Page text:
The One Whom Jesus Loves
“Now on the first day of the week Mary Magdalene came to the tomb early, while it was still dark, and saw that the stone had been taken away from the tomb. So she ran and went to Simon Peter and the other disciple, the one whom Jesus loved, and said to them, ‘They have taken the Lord out of the tomb, and we do not know where they have laid him.’ So Peter went out with the other disciple, and they were going toward the tomb. Both of them were running together, but the other disciple outran Peter and reached the tomb first. And stooping to look in, he saw the linen cloths lying there, but he did not go in.”
- John 20:1-5 (emphasis mine)
At this point in the Gospel of John, the disciples are still in shock and overwhelming grief at the occurrences of the past few days. They have watched their beloved friend betrayed by one of their very own; they have heard the false accusations that were spoken about Jesus; they have seen their friend and teacher carrying his cross, falling, and covered in blood. There was nothing that could shield them from the physical torture that Jesus had experienced. It would be clear in his body and his face. From a distance, they saw their hoped-for Messiah die on a cross, humiliated and fully exposed in his humanity. Now, they were without that hope, without their friend, and without their teacher. What was left?
For the Apostle John there was love. Even prior to the resurrection of Jesus, John knew that he was a beloved disciple. He was secure in his love for Jesus and Jesus’ love for him. John was the one who reclined at the table on the shoulder of Jesus. John heard Jesus speak from the cross and entrust him with the care of Jesus’ mother. John grieved the one that he loved, and John surely treasured what it meant to be loved by Jesus.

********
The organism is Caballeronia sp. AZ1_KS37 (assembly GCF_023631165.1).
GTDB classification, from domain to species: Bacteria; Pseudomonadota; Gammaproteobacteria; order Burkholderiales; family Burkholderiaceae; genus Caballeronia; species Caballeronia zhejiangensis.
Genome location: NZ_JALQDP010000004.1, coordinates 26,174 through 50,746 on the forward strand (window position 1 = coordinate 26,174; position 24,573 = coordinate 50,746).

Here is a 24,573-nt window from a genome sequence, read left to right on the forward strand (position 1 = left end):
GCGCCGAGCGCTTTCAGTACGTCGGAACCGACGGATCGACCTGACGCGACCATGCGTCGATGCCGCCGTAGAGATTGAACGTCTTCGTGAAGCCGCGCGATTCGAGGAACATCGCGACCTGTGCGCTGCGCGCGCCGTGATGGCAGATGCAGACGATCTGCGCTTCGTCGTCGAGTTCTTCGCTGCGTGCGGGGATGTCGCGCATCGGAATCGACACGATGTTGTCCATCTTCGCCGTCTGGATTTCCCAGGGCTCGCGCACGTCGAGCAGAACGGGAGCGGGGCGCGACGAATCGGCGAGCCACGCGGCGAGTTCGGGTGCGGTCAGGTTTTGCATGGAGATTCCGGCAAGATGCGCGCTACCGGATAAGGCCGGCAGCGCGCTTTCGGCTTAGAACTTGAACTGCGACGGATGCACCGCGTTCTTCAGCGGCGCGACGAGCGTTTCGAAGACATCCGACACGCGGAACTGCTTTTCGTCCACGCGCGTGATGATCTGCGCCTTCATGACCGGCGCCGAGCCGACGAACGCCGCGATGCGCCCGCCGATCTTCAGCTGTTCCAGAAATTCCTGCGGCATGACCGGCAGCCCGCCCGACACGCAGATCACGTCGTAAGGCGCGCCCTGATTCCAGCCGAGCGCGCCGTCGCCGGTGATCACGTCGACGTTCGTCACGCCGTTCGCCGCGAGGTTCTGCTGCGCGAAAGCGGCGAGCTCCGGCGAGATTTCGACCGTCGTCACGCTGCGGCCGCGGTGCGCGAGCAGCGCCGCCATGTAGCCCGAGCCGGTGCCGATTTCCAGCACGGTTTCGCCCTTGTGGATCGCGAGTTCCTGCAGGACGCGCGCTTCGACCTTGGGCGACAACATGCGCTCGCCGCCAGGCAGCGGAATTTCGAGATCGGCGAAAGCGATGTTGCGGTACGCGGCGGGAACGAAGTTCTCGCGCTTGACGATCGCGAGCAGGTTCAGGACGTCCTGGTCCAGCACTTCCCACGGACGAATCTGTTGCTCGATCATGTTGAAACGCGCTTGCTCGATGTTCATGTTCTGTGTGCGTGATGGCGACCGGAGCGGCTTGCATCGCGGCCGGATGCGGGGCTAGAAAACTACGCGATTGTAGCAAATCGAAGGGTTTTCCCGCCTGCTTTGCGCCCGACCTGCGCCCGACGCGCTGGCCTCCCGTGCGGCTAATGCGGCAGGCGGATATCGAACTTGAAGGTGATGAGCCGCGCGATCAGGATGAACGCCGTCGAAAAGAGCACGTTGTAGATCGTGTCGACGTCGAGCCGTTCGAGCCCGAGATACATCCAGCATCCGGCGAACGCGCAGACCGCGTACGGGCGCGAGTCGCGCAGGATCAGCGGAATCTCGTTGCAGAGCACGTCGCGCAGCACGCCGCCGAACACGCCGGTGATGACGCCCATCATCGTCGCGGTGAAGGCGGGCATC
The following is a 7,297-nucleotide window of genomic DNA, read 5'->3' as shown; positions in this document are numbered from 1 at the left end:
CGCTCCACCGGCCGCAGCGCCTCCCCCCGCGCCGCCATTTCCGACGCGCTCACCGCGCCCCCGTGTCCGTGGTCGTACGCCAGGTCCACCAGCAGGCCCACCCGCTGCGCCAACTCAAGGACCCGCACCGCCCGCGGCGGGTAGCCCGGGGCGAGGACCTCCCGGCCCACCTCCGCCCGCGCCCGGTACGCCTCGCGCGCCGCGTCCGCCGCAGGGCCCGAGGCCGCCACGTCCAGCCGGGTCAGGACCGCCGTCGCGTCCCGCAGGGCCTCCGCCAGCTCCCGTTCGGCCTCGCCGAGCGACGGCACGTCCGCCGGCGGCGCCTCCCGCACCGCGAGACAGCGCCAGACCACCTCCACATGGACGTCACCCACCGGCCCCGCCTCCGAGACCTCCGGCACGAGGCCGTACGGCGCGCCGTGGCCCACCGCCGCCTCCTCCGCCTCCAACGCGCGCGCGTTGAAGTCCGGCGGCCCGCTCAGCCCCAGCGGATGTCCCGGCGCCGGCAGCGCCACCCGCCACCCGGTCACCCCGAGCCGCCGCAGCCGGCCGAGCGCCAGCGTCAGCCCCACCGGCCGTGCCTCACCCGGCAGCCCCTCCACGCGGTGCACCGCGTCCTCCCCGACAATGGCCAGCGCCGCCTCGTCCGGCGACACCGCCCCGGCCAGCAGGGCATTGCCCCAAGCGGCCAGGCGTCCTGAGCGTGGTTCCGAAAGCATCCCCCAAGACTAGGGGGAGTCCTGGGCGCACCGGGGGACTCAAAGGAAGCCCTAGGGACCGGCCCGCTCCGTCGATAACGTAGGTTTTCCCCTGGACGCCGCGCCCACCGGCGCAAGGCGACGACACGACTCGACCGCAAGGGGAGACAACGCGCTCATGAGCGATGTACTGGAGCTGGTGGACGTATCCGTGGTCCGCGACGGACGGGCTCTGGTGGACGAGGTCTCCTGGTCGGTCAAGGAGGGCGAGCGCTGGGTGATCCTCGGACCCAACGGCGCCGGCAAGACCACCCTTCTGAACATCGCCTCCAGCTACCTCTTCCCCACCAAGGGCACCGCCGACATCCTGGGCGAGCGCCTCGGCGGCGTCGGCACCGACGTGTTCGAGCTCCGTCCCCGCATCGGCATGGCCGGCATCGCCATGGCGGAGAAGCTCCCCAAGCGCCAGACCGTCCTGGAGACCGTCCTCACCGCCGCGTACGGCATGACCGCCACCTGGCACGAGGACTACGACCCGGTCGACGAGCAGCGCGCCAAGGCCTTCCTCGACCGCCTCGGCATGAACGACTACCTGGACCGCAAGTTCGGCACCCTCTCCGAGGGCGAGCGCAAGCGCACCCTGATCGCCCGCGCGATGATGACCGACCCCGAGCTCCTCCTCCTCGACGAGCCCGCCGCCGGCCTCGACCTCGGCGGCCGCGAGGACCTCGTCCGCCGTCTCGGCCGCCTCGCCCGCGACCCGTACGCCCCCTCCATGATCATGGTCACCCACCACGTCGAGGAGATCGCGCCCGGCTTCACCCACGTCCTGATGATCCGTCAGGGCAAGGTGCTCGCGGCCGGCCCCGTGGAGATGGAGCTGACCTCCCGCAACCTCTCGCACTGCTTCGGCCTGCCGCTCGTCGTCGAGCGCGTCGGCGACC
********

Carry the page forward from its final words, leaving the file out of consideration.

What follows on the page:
With the resurrection of Jesus came the assurance of the mission and identity of Jesus as well as the mission and identity of John. John, the beloved disciple, was now to be the teacher and the disciple to the nations. He was to not only share the Good News of Jesus’ death and resurrection but also the good news of what it means to be loved by Jesus. The love of Jesus transformed John’s life, and now John was to be part of seeing it transform others.
Sure enough, John came to be known as the apostle of love. He did love others with the love of Jesus. In that love, he sought to build churches, nurture the believers, and to speak the truth in love. John knew he who he was – a man loved by Jesus. From that place of knowing, John lived and loved others.
You are now the beloved disciple of Christ. You are the one whom Jesus loves. Are you living in that love? Are you allowing it to completely transform your life? Then, are you sharing that love with others? For those who truly know this radical love of Jesus, there is no way to keep it to oneself. The love grows as it is shared and as the kingdom of God is built.
Graham Cooke has a wonderful recording entitled “Inheritance.” In it, he speaks about this love of the Lord. At one point, Graham states that it is your job to be loved and to be loved outrageously. Is God’s love demonstrated in Jesus Christ the ultimate reality of your life? Is it the way you would find your identity? If not, the Lord would have you gaze at the cross again this Holy Week, to see your Savior, and to hear his words of love, forgiveness, and grace. Reflection:
How can you live today as the one whom Jesus loves? Can you make it your job to be loved?
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